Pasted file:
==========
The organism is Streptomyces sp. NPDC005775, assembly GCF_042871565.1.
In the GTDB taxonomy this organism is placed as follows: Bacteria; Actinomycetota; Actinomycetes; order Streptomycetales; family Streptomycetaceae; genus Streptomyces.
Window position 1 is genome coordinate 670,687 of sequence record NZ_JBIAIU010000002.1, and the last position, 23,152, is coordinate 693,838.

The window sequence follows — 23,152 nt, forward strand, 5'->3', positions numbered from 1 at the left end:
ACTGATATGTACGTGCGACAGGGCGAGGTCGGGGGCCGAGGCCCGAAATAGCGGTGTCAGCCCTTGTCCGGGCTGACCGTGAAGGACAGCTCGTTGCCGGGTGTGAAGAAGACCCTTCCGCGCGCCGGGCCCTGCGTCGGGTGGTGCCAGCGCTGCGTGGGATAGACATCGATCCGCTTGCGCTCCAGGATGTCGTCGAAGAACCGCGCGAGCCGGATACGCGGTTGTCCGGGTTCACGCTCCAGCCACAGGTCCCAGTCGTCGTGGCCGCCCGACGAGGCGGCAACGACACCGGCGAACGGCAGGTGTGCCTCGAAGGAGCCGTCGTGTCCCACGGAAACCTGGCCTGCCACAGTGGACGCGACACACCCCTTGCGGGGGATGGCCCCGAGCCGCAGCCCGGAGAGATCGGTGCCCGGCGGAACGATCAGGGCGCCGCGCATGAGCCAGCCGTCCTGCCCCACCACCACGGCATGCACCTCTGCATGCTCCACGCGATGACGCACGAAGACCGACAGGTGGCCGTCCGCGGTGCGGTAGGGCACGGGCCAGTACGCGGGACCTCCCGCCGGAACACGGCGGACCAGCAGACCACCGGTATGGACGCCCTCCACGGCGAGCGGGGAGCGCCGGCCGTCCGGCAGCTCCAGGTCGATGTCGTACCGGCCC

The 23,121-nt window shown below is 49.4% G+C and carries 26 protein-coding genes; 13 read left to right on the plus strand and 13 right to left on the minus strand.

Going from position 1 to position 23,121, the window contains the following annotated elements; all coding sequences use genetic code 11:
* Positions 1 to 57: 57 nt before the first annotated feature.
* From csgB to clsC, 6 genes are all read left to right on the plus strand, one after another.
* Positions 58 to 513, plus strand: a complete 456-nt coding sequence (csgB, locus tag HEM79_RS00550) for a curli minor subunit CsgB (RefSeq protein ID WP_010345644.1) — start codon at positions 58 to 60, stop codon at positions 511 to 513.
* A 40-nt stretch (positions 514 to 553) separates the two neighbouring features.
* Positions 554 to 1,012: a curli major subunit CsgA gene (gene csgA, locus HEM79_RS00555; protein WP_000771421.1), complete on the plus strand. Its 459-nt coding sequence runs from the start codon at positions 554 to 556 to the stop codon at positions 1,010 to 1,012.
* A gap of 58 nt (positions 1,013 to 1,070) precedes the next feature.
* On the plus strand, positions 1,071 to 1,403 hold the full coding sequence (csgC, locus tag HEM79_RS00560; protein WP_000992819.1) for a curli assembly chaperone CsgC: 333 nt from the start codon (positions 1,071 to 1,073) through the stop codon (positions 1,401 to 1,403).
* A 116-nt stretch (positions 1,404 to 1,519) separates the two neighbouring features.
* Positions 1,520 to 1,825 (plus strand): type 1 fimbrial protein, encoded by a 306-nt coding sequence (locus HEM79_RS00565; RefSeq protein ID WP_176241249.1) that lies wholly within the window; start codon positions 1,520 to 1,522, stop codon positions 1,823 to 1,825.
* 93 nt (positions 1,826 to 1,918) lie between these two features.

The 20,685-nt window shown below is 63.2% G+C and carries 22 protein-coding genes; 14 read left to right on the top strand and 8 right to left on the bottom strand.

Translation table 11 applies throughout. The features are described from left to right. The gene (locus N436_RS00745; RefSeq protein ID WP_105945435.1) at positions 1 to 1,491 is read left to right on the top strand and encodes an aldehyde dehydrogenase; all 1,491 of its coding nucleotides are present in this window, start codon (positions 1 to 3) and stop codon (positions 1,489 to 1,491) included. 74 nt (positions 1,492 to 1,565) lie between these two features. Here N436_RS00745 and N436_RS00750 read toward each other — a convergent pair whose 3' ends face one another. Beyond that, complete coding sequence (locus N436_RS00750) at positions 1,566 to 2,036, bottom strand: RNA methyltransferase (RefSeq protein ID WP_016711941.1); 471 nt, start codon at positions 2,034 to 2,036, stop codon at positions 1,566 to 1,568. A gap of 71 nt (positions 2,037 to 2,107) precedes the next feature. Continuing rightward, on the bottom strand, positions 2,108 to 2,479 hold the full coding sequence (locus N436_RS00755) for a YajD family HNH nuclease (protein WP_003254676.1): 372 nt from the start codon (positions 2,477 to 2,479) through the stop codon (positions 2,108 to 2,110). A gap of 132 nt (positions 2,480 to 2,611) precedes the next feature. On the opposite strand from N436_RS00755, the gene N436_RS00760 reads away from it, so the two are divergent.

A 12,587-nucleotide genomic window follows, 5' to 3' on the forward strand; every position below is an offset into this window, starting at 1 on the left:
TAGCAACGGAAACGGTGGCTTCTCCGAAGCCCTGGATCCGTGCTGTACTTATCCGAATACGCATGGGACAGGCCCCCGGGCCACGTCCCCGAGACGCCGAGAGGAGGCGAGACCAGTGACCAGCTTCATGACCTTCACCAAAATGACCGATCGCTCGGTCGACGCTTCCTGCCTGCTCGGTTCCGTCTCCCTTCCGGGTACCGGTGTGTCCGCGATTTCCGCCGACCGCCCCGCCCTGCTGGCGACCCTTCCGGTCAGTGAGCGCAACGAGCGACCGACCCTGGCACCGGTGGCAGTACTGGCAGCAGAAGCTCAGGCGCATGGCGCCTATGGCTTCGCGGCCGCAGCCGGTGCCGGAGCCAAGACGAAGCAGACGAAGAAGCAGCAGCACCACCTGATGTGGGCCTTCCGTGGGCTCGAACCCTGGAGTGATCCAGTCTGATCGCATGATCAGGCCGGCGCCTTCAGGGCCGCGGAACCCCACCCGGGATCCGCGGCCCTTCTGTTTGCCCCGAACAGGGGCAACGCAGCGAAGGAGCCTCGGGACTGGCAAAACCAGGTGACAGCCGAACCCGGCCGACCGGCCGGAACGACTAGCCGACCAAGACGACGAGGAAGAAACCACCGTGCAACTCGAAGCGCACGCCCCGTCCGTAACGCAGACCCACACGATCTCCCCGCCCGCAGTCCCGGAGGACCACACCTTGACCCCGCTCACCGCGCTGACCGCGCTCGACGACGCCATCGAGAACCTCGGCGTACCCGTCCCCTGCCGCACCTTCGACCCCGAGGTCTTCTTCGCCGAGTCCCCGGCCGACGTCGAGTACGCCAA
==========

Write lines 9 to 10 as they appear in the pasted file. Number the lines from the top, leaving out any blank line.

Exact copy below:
* From csgB to clsC, 6 genes are all read left to right on the plus strand, one after another.
* Positions 58 to 513, plus strand: a complete 456-nt coding sequence (csgB, locus tag HEM79_RS00550) for a curli minor subunit CsgB (RefSeq protein ID WP_010345644.1) — start codon at positions 58 to 60, stop codon at positions 511 to 513.